As a stand-alone work, less than satisfying.

RETURN OF ZOMBERT

From the ZomBert Chronicles series

Bert, the cat Mellie adopted in series opener Rise of ZomBert (2020), may not be a zombie…but she’s sure he’s special.

Former stray Bert has put on weight, and his fur’s filled in in the month that fourth grader Mellie has been taking care of him. With him, she hopes to win the Best Pet Contest at the Lambert Harvest Festival (sponsored by omnipresent YummCo) so she can pay her parents back for Bert’s vet bill. Her friend Danny’s (kind of) helping with Bert’s training while filming the rough-looking feline for a trilogy of ZomBert movies on social media. Bert has his own plan: to rescue all of his former test-subject companions from YummCo’s labs. Meanwhile, the Big Boss and lab techs Kari and Greg scheme to get Bert (or Y-91, as they call him) back into the lab for more tests. Whose plans will succeed? Perspectives alternate chapter by chapter among Mellie (related in the first person) and Bert (in a third-person cat voice) and the Yumms (third-person bad guy), and the story moves at a nice clip. However, it’s less spooky and mysterious than the first installment and has a truncated feel; it’s definitely a middle chapter in a longer work, leaving little resolved. As seen in the illustrations, Mellie’s family is interracial (she and her mom have brown skin and textured hair, and her dad and younger siblings present White); her friends are racially diverse. Entertaining enough, but young readers might want to wait until the final volume is out before picking up the first.

As a stand-alone work, less than satisfying. (Science fiction. 6-10)

Pub Date: July 13, 2021

ISBN: 978-1-5362-0107-9

Page Count: 160

Publisher: Candlewick

Review Posted Online: June 2, 2021

Kirkus Reviews Issue: June 15, 2021

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An effort as insubstantial as any spirit.

THE MYSTERIOUS MESSENGER

Eleven-year-old Maria Russo helps her charlatan mother hoodwink customers, but Maria has a spirited secret.

Maria’s mother, the psychic Madame Destine, cons widows out of their valuables with the assistance of their apartment building’s super, Mr. Fox. Madame Destine home-schools Maria, and because Destine is afraid of unwanted attention, she forbids Maria from talking to others. Maria is allowed to go to the library, where new librarian Ms. Madigan takes an interest in Maria that may cause her trouble. Meanwhile, Sebastian, Maria’s new upstairs neighbor, would like to be friends. All this interaction makes it hard for Maria to keep her secret: that she is visited by Edward, a spirit who tells her the actual secrets of Madame Destine’s clients via spirit writing. When Edward urges Maria to help Mrs. Fisher, Madame Destine’s most recent mark, Maria must overcome her shyness and her fear of her mother—helping Mrs. Fisher may be the key to the mysterious past Maria uncovers and a brighter future. Alas, picture-book–creator Ford’s middle-grade debut is a muddled, melodramatic mystery with something of an everything-but-the-kitchen-sink feel: In addition to the premise, there’s a tragically dead father, a mysterious family tree, and the Beat poets. Sluggish pacing; stilted, unrealistic dialogue; cartoonishly stock characters; and unattractive, flat illustrations make this one to miss. Maria and Sebastian are both depicted with brown skin, hers lighter than his; the other principals appear to be white.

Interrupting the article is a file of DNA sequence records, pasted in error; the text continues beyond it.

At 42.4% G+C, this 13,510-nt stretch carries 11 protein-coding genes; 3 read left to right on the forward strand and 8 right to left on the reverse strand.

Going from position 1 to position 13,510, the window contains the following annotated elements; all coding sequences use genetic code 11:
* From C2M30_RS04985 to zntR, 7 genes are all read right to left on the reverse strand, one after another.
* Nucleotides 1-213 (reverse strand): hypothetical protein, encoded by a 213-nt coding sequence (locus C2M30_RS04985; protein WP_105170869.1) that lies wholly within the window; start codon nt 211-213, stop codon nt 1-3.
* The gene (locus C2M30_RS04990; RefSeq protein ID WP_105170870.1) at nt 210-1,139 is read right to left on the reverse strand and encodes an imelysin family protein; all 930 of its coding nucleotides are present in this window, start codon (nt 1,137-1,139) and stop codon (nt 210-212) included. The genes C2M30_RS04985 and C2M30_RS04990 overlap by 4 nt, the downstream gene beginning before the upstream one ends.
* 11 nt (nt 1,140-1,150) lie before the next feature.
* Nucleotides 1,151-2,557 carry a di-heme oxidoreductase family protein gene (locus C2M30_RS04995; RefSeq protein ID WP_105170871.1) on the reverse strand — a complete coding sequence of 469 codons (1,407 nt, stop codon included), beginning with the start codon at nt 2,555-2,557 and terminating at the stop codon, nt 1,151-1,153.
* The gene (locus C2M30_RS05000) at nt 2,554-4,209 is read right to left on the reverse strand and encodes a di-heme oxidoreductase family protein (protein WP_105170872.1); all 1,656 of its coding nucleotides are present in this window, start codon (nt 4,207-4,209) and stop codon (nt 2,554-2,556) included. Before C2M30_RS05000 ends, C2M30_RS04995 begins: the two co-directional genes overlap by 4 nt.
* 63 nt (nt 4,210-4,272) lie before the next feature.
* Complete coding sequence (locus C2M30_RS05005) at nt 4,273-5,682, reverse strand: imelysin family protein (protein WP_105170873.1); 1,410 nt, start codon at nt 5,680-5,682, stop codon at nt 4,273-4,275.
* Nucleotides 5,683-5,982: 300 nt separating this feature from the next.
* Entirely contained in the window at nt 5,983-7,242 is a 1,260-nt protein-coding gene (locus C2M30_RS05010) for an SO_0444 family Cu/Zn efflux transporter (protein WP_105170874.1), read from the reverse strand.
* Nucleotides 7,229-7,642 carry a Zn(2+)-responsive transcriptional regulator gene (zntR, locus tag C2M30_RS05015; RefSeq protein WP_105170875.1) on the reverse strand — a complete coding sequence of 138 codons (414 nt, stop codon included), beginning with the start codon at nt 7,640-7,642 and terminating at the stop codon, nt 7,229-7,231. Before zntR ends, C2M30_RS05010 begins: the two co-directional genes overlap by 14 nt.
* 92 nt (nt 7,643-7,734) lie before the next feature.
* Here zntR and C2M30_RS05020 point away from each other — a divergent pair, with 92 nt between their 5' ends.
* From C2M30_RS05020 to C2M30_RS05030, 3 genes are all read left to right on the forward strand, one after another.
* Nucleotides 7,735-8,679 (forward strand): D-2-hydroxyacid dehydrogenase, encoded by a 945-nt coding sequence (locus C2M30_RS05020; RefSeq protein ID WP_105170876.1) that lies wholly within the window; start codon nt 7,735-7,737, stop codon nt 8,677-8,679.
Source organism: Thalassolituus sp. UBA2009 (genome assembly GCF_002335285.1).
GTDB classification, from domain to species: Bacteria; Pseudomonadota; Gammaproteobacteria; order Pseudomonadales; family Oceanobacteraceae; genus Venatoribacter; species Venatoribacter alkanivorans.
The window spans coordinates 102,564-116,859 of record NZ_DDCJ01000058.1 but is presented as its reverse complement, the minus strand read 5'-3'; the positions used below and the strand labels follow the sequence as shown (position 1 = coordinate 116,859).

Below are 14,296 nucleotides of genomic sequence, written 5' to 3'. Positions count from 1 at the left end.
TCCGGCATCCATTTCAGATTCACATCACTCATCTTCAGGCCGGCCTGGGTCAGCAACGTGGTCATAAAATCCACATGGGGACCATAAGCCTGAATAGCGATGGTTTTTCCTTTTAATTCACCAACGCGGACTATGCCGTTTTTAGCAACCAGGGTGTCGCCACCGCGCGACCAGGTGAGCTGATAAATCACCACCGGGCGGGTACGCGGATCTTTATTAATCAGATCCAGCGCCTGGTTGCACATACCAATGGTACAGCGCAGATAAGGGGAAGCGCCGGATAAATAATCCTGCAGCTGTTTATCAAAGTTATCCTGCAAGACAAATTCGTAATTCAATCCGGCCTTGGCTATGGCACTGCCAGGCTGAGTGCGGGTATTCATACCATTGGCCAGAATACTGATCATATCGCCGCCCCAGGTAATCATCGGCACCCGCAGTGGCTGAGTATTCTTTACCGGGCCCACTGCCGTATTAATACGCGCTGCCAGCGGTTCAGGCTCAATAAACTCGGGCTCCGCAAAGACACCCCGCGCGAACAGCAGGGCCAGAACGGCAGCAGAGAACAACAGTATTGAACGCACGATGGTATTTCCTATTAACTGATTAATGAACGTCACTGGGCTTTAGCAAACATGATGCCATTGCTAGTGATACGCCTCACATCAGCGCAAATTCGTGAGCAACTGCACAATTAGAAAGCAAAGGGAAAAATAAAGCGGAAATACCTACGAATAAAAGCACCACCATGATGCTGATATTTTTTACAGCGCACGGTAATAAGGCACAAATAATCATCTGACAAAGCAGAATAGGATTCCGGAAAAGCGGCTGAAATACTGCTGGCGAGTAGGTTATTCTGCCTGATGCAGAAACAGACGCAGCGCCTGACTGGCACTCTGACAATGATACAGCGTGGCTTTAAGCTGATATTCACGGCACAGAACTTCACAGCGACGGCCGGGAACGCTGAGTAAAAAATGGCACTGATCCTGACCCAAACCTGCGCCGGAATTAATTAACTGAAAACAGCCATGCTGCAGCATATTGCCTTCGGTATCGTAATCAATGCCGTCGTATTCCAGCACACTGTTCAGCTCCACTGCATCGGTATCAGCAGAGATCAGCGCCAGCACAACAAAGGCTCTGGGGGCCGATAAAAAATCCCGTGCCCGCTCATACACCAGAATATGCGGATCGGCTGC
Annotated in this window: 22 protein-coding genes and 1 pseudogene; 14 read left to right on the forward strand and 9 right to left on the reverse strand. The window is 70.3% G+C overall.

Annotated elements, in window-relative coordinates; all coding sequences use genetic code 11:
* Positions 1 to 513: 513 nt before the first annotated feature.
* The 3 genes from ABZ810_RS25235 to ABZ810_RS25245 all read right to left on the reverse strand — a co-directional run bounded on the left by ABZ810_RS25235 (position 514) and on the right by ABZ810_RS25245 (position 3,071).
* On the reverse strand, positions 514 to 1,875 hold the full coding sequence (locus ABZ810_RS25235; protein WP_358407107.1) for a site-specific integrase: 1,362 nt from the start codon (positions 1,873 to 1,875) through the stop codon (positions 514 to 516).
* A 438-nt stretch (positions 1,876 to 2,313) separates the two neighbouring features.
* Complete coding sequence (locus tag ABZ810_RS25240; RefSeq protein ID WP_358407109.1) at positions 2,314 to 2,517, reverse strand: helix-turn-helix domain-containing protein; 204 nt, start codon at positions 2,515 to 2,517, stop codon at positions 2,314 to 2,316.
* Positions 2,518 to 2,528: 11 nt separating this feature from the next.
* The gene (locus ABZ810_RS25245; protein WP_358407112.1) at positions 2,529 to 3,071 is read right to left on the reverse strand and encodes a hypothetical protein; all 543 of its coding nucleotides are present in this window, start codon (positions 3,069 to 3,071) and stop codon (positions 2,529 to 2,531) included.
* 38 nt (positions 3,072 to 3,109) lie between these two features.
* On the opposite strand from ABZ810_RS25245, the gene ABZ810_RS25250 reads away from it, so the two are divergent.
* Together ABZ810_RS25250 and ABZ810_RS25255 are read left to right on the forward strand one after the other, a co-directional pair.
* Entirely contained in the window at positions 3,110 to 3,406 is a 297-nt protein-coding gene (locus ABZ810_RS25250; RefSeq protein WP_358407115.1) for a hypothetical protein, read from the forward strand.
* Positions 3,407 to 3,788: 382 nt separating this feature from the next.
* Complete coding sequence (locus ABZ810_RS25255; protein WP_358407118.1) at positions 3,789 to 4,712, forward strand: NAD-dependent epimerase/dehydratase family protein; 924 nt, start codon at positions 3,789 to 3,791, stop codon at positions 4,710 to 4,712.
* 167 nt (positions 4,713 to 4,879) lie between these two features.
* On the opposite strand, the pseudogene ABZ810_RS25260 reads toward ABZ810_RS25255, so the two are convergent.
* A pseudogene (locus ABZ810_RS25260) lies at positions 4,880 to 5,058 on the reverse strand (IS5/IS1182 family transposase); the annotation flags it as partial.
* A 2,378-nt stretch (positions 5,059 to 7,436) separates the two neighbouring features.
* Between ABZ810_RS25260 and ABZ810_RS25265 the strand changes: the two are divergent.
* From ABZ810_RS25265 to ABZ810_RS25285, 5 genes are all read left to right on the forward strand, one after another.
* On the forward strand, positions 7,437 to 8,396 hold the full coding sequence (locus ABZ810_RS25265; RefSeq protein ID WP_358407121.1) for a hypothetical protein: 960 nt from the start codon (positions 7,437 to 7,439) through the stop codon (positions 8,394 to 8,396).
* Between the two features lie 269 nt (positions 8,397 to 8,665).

An effort as insubstantial as any spirit. (author’s note) (Paranormal mystery. 7-10)

Pub Date: July 21, 2020

ISBN: 978-1-250-20567-4

Page Count: 320

Publisher: Christy Ottaviano/Henry Holt

Review Posted Online: March 29, 2020

Kirkus Reviews Issue: April 15, 2020

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Simple text, short chapters, and plenty of illustrations will appeal to emerging readers who prefer just a little shiver...

THE HAUNTED HOUSE NEXT DOOR

From the Desmond Cole Ghost Patrol series , Vol. 1

What happens if you move to a new town and your house is haunted? Andres is about to find out!

Andres Miedoso—his last name means “fearful” in Spanish—is “definitely not the coolest and bravest kid in the world.” In fact, Andres likes normal-boring and understands normal-boring, because he is normal-boring. But when the brown-skinned, curly haired Latino child and his family move to Kersville, he finds out his new home is anything but normal-boring. Fortunately, his next-door neighbor, a black boy named Desmond Cole who is the same age as Andres, is “the coolest, bravest kid in the world.” Desmond’s business as stated on his business card is “Ghost Patrol.” How lucky should a boy feel to live in a haunted house? Very—if you’re Desmond. Not so lucky if you’re Andres. But when the ghost eats a lasagna that makes him sick and tells them he’s been moving from house to house, Andres feels sorry and invites the ghost to stay as long as he promises “not to do any spooky stuff.” A deal is struck, a friendship is born, and a new series for chapter-book readers gets off to a good start.

Simple text, short chapters, and plenty of illustrations will appeal to emerging readers who prefer just a little shiver with their story—and to other readers too. (Suspense. 6-9)

Pub Date: Dec. 12, 2017

ISBN: 978-1-5344-1039-8

Page Count: 128

Publisher: Little Simon/Simon & Schuster

Review Posted Online: Aug. 27, 2017

Kirkus Reviews Issue: Sept. 15, 2017

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